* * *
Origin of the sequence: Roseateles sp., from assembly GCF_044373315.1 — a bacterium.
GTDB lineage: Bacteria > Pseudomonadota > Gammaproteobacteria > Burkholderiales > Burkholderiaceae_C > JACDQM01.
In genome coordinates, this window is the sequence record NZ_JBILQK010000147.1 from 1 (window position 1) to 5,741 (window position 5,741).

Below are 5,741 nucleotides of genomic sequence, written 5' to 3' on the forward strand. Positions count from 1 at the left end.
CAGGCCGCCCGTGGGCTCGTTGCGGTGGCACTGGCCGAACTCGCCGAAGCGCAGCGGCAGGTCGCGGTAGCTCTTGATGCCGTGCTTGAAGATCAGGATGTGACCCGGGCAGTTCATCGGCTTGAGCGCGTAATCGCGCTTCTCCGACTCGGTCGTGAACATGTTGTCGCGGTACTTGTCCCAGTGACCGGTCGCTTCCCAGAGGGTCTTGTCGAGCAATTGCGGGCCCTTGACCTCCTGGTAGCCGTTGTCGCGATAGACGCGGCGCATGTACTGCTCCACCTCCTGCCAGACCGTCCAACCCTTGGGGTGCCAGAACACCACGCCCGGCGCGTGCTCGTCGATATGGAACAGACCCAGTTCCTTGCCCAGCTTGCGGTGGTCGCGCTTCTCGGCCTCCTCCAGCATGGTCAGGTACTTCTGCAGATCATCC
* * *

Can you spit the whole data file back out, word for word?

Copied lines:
Origin of the sequence: Roseateles sp., from assembly GCF_044373315.1 — a bacterium.
GTDB lineage: Bacteria > Pseudomonadota > Gammaproteobacteria > Burkholderiales > Burkholderiaceae_C > JACDQM01.
In genome coordinates, this window is the sequence record NZ_JBILQK010000147.1 from 1 (window position 1) to 5,741 (window position 5,741).

Below are 5,741 nucleotides of genomic sequence, written 5' to 3' on the forward strand. Positions count from 1 at the left end.
CAGGCCGCCCGTGGGCTCGTTGCGGTGGCACTGGCCGAACTCGCCGAAGCGCAGCGGCAGGTCGCGGTAGCTCTTGATGCCGTGCTTGAAGATCAGGATGTGACCCGGGCAGTTCATCGGCTTGAGCGCGTAATCGCGCTTCTCCGACTCGGTCGTGAACATGTTGTCGCGGTACTTGTCCCAGTGACCGGTCGCTTCCCAGAGGGTCTTGTCGAGCAATTGCGGGCCCTTGACCTCCTGGTAGCCGTTGTCGCGATAGACGCGGCGCATGTACTGCTCCACCTCCTGCCAGACCGTCCAACCCTTGGGGTGCCAGAACACCACGCCCGGCGCGTGCTCGTCGATATGGAACAGACCCAGTTCCTTGCCCAGCTTGCGGTGGTCGCGCTTCTCGGCCTCCTCCAGCATGGTCAGGTACTTCTGCAGATCATCC